Parents are busier and young people bear the brunt. There starts a vicious cycle, with the young ones growing up to be less respectful, and with ‘problems’. People (including children and teenagers) these days hide behind technology, they are becoming lazier, they are not enjoying the real world, they converse over the net and have lost the ability of conversation, they aren’t exposing themselves to real socialisation and therefore do not know how to socialise as we know it. Technology and more specifically, Social Media, gives people the confidence to say things they wouldn’t normally say to someone’s face, people hide behind their screens and let off steam, we now have the internet full of trolls or bullies, we didn’t have them in the 80’s and 90’s because there were no computers for them to hide behind. Children were protected somewhat a couple of decades ago because they didn’t have access to the internet, now they can be exposed to a myriad of horrors at an early age, including those on the streets, shopping centers, you name it. It makes me sick to my stomach. No wonder children seem to be growing up so fast and no wonder children lack creativity and imagination, they’re not getting outside to appreciate the real world.

I’m in the generation that’s seen the drastic change over the past decades, changes in crime, changes in technology, and changes in society itself. I value my childhood and am so happy with the fact that I grew up with a simpler life because I know how to appreciate the simple things and this is what I want to teach my son. Knowing what life is now, I will be protecting my child, because what I’ve seen warrants it and I do not want to regret not being protective because of being accused of ‘bubble wrapping’ my kids. Of course I will let my children make their own decisions and experience things for themselves, I will help them connect with their community, build resilience, get to know their landscape, help them learn time management and take personal responsibility, but I’m pretty sure that as a parent I can do this via safer and more responsible ways that don’t expose my child. On the positive side of technology, having mobile phones adds a bit more safety and peace of mind, but that’s it, a phone to a child should be for security. I don’t want my children to miss their childhood and develop poor social skills because they’re stuck behind a screen.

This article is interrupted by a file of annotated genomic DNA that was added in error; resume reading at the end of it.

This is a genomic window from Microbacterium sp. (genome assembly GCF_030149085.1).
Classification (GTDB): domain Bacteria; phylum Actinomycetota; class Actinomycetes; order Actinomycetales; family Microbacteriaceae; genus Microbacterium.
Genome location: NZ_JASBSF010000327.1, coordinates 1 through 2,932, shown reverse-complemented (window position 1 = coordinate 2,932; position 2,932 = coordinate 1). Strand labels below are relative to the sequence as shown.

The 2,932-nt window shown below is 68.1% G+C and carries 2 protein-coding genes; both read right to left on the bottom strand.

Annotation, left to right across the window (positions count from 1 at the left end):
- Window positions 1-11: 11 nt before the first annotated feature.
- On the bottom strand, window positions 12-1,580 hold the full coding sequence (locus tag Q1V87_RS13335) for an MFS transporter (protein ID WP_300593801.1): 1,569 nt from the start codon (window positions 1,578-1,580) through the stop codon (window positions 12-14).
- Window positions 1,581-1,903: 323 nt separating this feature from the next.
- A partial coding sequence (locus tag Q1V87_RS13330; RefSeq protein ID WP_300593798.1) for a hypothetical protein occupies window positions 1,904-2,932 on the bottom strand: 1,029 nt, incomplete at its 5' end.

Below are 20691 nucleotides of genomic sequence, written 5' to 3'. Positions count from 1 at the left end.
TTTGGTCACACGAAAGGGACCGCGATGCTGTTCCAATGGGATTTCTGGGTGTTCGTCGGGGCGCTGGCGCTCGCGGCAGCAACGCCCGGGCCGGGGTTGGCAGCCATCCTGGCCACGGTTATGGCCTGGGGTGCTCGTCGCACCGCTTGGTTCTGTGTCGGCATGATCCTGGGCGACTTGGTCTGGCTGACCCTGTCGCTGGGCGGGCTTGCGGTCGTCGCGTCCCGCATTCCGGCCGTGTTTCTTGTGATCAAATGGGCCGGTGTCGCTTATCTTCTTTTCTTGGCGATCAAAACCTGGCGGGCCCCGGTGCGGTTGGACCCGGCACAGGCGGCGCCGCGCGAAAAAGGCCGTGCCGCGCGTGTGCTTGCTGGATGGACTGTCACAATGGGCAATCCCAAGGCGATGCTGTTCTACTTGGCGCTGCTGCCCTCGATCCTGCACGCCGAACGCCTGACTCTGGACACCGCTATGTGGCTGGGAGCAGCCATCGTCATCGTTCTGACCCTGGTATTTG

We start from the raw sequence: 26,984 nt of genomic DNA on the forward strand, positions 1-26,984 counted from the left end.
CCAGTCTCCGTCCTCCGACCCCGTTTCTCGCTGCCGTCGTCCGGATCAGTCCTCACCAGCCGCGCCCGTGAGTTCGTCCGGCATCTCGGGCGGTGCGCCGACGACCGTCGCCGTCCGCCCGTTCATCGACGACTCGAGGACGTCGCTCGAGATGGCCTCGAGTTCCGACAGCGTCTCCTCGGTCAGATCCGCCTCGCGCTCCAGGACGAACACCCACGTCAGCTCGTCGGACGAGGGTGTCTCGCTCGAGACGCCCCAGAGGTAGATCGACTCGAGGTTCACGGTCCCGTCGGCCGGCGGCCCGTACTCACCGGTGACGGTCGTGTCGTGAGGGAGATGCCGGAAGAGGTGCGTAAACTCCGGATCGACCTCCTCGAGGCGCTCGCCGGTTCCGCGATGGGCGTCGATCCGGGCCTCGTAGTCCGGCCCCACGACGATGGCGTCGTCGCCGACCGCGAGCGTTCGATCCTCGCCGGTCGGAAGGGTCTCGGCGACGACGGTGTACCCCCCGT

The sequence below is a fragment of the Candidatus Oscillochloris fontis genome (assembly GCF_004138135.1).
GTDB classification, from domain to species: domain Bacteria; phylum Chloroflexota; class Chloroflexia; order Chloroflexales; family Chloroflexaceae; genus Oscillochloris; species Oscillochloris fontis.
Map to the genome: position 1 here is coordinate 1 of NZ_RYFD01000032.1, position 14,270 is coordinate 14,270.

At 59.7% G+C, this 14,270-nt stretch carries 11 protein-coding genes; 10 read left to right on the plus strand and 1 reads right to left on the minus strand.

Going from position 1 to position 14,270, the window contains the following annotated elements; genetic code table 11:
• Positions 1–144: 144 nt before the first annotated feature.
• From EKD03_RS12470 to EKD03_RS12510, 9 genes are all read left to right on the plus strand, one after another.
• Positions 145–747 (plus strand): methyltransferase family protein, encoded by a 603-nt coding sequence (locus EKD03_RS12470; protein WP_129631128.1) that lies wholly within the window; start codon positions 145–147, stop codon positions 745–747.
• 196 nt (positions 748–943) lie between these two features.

In terms of the internet, I’m still undecided on how I’m going to handle that, by the time my children are old enough to use it, it would have probably changed again and probably become even more of a breeding ground of the crazy, but it’s our way of life now and so it’s up to me to teach my kids responsible internet use and safety.

As a parent, I see myself as a teacher, protector and role model and someone my children will rely on to guide them through life. They too will learn for themselves along the way, but it is through my life experience, my knowledge, and understanding of the current world that I will fulfill these roles and do what I can to keep them safe.

How do you feel about your kids and the current world we live in?


Eva Lewis (The Multitasking Woman)